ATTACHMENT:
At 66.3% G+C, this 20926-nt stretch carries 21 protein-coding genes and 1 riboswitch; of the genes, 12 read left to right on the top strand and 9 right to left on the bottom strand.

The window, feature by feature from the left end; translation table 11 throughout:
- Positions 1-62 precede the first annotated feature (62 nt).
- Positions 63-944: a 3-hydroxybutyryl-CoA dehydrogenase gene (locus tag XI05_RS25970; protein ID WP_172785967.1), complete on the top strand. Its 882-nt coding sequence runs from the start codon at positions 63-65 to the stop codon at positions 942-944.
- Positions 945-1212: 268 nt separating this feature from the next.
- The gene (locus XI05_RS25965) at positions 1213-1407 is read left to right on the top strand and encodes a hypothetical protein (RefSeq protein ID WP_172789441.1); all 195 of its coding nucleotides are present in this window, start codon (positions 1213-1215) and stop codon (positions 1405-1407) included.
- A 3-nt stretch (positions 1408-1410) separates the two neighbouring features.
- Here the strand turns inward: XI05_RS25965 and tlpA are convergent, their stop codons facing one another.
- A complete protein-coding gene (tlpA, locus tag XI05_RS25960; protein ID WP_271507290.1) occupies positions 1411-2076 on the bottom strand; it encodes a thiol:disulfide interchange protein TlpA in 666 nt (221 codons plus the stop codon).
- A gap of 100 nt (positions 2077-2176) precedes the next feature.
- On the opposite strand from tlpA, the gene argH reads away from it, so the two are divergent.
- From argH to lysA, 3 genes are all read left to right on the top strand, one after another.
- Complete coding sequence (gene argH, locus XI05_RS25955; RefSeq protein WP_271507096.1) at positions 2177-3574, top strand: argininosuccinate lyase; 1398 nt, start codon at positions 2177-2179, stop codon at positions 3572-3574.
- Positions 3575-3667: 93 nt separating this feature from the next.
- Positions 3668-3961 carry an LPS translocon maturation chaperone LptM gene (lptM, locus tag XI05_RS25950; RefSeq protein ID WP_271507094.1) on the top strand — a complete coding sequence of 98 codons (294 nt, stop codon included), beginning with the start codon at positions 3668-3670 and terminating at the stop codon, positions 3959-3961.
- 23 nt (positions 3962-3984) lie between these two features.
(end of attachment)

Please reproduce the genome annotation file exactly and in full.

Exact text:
At 66.3% G+C, this 20926-nt stretch carries 21 protein-coding genes and 1 riboswitch; of the genes, 12 read left to right on the top strand and 9 right to left on the bottom strand.

The window, feature by feature from the left end; translation table 11 throughout:
- Positions 1-62 precede the first annotated feature (62 nt).
- Positions 63-944: a 3-hydroxybutyryl-CoA dehydrogenase gene (locus tag XI05_RS25970; protein ID WP_172785967.1), complete on the top strand. Its 882-nt coding sequence runs from the start codon at positions 63-65 to the stop codon at positions 942-944.
- Positions 945-1212: 268 nt separating this feature from the next.
- The gene (locus XI05_RS25965) at positions 1213-1407 is read left to right on the top strand and encodes a hypothetical protein (RefSeq protein ID WP_172789441.1); all 195 of its coding nucleotides are present in this window, start codon (positions 1213-1215) and stop codon (positions 1405-1407) included.
- A 3-nt stretch (positions 1408-1410) separates the two neighbouring features.
- Here the strand turns inward: XI05_RS25965 and tlpA are convergent, their stop codons facing one another.
- A complete protein-coding gene (tlpA, locus tag XI05_RS25960; protein ID WP_271507290.1) occupies positions 1411-2076 on the bottom strand; it encodes a thiol:disulfide interchange protein TlpA in 666 nt (221 codons plus the stop codon).
- A gap of 100 nt (positions 2077-2176) precedes the next feature.
- On the opposite strand from tlpA, the gene argH reads away from it, so the two are divergent.
- From argH to lysA, 3 genes are all read left to right on the top strand, one after another.
- Complete coding sequence (gene argH, locus XI05_RS25955; RefSeq protein WP_271507096.1) at positions 2177-3574, top strand: argininosuccinate lyase; 1398 nt, start codon at positions 2177-2179, stop codon at positions 3572-3574.
- Positions 3575-3667: 93 nt separating this feature from the next.
- Positions 3668-3961 carry an LPS translocon maturation chaperone LptM gene (lptM, locus tag XI05_RS25950; RefSeq protein ID WP_271507094.1) on the top strand — a complete coding sequence of 98 codons (294 nt, stop codon included), beginning with the start codon at positions 3668-3670 and terminating at the stop codon, positions 3959-3961.
- 23 nt (positions 3962-3984) lie between these two features.